Oysterville anybody? Saturday, 8/29/15
Yanking a Razor Clam from it's shell
Saturday's wind continued to blow, tho it was no longer strong enough to push people over! The two pics above were taken after our lunch near the ocean. Blowing sand was a hazard! Next up was the requisite visit to Jacks Country Store (Purveyors of Fine Goods, since 1885). I didn't find anything I needed at Jack's, but some enterprising folk in front of the store were selling Whole Albacore Tuna for $2.19/lb. Fresh, wild caught, bled and frozen; I wished I had a bigger fridge.
We didn't buy fish. Bubba drove us a bit further north to Oysterville, the Peninsula's lovely Historic District. Eight houses, a church, the Oysterville cannery and a one-room schoolhouse are on the National Register of Historic Places. It feels like a movie back lot version of a 19th century coastal community. It's pretty much a ghost town, but it does have life. All eight houses on the register are maintained by their private owners.
Settled in 1841, it was the California gold rush of 1849 that drew significant numbers of settlers of European descent to Oysterville. Guess why? Gold miners loved to spend their gold on Willapa Bay oysters! The Sea Farms sells seafood from its farms, but no Dungeness crabs at this time -- the season is over, too bad. We went in the store, but again left empty-handed.
The Oysterville Church is open every day of the year. Vespers are presented at 3 pm every Sunday in summer and the services are open to everyone. Water Music Festival's most popular concerts are held in the church in late October. It's an old-fashioned, sweet-looking church. And we went inside.
Somewhat austere ...
... and it has outside facilities!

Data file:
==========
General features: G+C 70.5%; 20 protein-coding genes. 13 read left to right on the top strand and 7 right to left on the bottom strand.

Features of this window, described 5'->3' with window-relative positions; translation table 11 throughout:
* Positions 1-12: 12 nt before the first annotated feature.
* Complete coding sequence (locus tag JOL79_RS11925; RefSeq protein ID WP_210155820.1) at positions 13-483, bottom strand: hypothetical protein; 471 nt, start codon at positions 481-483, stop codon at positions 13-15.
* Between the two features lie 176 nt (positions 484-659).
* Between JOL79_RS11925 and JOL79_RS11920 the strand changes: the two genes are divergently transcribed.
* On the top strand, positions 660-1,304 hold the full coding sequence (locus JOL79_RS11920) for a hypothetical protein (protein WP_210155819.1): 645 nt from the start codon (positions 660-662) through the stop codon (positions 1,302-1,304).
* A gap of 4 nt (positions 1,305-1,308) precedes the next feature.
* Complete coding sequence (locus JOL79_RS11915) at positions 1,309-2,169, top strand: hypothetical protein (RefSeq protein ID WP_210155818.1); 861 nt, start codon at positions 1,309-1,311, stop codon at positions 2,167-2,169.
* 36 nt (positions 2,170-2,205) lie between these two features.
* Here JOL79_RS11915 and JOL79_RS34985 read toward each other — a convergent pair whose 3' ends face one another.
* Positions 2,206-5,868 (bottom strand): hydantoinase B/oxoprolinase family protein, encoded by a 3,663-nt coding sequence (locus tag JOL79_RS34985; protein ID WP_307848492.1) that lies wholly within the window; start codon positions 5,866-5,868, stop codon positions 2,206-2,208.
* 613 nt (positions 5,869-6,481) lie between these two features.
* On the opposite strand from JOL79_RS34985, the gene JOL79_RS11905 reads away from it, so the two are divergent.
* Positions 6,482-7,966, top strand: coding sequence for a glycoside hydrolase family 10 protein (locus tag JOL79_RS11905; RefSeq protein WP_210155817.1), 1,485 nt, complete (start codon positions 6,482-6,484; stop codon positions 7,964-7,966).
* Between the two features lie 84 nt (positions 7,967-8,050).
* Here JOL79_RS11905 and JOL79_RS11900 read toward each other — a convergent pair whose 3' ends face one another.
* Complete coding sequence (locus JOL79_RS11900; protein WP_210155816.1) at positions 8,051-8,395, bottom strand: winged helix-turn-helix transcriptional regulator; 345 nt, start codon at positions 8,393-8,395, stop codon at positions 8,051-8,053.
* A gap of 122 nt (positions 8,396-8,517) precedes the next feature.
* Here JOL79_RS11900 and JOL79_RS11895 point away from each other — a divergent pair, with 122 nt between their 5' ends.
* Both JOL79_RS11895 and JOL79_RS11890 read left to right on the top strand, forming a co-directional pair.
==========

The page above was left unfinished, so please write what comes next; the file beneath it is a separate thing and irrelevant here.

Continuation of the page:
Storm damage in front of Oysterville's one-room schoolhouse.
Oysterville's Post Office is the oldest continuously operating post office in Washington state. The above photo might look like a mugshot that belongs on a post office wall, but it's just Nannie and me! After all, the sign said, Welcome ... so we went in.
Following the church and post office, we drove to Oysterville cemetery, a quiet haunt for those above and below ground. Nannie and I were intrigued by the size of the vine crawling up the tree. Upon closer inspection, the large, thick "creepers" had been cut in half.
We drove a short distance to Leadbetter Point State Park, located at the northern tip of the Long Beach Peninsula, skirting storm debris on and next to the road, with twigs and leaves plastered everywhere, all from last night's raging windstorm. The day remained gray and drizzly, but we never got caught in any real rain.
We wanted to walk a trail to the tip of the peninsula, but the trail was underwater, so we gave it up. We did see the prize-winner slugs above! Things were huge.
Meanwhile, on the Willapa Bay side, a lady came by and offered to take a group photo, so here we are: Bubba, Nannie, me and Jimmy. We decided to eat dinner out and chose Castaways Seafood Grille in Long Beach, home of the "best clam chowder on the strip." The restaurant may have been loud (yeow!), but -- truly, theirs was the finest clam chowder we've ever eaten. Good choice! Quite a big day for everyone. Jimmy and I slept like contented babies as we listened to rain beating on Tergel's roof. Music to our ears!